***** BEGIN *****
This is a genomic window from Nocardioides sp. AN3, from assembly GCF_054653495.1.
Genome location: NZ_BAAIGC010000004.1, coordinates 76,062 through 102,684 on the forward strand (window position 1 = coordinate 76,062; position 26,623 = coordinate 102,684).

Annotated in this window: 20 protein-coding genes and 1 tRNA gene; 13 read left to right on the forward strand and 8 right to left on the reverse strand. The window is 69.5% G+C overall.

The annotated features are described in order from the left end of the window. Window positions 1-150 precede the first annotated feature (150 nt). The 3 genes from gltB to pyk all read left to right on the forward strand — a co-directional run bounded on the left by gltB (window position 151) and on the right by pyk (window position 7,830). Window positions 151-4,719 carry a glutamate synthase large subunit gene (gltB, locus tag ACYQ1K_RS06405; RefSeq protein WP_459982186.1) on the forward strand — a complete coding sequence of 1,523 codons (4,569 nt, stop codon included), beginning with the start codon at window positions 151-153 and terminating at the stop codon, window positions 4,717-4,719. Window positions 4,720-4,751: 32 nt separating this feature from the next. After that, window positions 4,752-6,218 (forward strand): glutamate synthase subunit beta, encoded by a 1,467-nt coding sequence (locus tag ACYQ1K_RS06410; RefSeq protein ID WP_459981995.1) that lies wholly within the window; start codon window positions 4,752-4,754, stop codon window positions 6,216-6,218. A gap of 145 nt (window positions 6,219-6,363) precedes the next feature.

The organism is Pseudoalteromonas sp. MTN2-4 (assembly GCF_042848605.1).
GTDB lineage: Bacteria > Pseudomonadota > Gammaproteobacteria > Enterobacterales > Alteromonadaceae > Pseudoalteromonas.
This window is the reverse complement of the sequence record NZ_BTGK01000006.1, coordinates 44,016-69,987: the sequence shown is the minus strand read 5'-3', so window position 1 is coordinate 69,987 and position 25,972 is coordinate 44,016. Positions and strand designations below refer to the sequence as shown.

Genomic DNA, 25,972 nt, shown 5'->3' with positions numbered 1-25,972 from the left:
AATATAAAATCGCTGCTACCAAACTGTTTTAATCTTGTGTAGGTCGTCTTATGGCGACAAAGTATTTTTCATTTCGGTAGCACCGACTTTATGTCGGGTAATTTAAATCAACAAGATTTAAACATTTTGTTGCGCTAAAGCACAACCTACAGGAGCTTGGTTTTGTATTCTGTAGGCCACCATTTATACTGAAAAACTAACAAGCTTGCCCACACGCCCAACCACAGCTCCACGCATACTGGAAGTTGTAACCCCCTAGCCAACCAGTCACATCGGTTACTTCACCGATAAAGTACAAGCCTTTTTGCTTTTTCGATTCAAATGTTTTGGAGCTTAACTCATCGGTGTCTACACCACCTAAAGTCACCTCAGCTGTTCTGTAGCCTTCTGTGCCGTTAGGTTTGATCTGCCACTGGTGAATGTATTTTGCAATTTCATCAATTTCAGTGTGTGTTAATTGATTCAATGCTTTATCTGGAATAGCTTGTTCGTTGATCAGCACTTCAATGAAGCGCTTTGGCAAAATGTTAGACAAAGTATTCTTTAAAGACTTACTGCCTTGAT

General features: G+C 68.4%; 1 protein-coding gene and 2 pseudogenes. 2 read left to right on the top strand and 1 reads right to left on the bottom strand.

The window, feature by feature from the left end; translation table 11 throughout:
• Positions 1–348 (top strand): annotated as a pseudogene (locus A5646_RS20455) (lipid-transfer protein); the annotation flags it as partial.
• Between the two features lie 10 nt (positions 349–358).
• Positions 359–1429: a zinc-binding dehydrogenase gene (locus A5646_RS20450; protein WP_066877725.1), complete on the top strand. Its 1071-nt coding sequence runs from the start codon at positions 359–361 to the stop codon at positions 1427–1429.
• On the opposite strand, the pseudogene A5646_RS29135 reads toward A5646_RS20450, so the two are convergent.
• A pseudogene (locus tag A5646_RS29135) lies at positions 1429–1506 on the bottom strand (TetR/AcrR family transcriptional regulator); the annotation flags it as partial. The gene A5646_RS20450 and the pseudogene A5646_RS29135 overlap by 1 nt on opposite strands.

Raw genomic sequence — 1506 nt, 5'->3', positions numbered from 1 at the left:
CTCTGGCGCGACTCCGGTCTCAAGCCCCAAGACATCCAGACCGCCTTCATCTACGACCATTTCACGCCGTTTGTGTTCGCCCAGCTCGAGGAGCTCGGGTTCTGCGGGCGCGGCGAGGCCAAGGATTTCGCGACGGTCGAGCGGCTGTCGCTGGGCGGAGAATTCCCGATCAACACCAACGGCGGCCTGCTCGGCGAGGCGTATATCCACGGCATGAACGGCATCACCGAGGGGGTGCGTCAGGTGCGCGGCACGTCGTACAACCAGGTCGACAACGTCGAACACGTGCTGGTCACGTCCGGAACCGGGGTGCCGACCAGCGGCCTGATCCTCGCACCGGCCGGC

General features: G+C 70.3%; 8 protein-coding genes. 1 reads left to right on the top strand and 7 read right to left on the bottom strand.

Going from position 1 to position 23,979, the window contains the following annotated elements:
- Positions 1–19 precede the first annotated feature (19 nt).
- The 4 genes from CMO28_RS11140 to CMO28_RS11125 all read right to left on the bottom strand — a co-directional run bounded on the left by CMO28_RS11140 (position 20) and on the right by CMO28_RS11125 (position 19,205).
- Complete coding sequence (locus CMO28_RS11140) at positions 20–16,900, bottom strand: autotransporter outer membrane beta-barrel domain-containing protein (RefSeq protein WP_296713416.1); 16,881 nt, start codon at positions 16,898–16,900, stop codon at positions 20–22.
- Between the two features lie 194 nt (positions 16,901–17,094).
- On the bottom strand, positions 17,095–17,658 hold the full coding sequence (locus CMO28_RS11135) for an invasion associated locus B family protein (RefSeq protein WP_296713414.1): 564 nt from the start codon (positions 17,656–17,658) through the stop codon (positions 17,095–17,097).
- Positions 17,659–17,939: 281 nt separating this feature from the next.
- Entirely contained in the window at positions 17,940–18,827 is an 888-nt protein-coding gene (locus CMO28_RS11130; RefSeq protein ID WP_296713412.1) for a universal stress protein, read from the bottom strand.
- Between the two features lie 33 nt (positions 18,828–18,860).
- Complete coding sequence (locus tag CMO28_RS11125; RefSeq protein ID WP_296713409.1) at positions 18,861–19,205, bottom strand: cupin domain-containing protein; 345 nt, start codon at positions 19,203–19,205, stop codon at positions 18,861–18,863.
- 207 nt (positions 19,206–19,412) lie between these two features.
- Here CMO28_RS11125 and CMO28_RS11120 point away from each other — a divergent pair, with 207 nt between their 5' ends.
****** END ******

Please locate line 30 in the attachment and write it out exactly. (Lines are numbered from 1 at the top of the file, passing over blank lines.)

- 207 nt (positions 19,206–19,412) lie between these two features.